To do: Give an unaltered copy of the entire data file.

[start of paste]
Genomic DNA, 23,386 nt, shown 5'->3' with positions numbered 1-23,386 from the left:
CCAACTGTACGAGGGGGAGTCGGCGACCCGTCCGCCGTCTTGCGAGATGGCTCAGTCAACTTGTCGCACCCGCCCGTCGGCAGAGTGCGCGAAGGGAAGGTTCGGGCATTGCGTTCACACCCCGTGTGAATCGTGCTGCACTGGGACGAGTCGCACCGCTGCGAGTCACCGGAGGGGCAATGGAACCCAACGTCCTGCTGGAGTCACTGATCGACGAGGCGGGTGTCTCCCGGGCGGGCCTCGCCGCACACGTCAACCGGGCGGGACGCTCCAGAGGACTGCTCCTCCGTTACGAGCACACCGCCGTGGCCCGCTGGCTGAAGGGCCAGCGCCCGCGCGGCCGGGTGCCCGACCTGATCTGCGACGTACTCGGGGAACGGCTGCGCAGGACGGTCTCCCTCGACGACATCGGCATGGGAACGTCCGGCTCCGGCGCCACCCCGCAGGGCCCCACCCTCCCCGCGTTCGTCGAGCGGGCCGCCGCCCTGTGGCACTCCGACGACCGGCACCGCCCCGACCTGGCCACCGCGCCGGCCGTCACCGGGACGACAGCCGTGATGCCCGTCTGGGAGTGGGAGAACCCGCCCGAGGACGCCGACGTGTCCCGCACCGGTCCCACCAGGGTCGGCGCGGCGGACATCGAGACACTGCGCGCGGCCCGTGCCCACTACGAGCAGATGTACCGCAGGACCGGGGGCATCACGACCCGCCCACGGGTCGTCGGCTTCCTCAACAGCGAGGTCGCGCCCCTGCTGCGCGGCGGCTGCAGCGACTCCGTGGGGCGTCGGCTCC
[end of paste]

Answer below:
Genomic DNA, 23,386 nt, shown 5'->3' with positions numbered 1-23,386 from the left:
CCAACTGTACGAGGGGGAGTCGGCGACCCGTCCGCCGTCTTGCGAGATGGCTCAGTCAACTTGTCGCACCCGCCCGTCGGCAGAGTGCGCGAAGGGAAGGTTCGGGCATTGCGTTCACACCCCGTGTGAATCGTGCTGCACTGGGACGAGTCGCACCGCTGCGAGTCACCGGAGGGGCAATGGAACCCAACGTCCTGCTGGAGTCACTGATCGACGAGGCGGGTGTCTCCCGGGCGGGCCTCGCCGCACACGTCAACCGGGCGGGACGCTCCAGAGGACTGCTCCTCCGTTACGAGCACACCGCCGTGGCCCGCTGGCTGAAGGGCCAGCGCCCGCGCGGCCGGGTGCCCGACCTGATCTGCGACGTACTCGGGGAACGGCTGCGCAGGACGGTCTCCCTCGACGACATCGGCATGGGAACGTCCGGCTCCGGCGCCACCCCGCAGGGCCCCACCCTCCCCGCGTTCGTCGAGCGGGCCGCCGCCCTGTGGCACTCCGACGACCGGCACCGCCCCGACCTGGCCACCGCGCCGGCCGTCACCGGGACGACAGCCGTGATGCCCGTCTGGGAGTGGGAGAACCCGCCCGAGGACGCCGACGTGTCCCGCACCGGTCCCACCAGGGTCGGCGCGGCGGACATCGAGACACTGCGCGCGGCCCGTGCCCACTACGAGCAGATGTACCGCAGGACCGGGGGCATCACGACCCGCCCACGGGTCGTCGGCTTCCTCAACAGCGAGGTCGCGCCCCTGCTGCGCGGCGGCTGCAGCGACTCCGTGGGGCGTCGGCTCC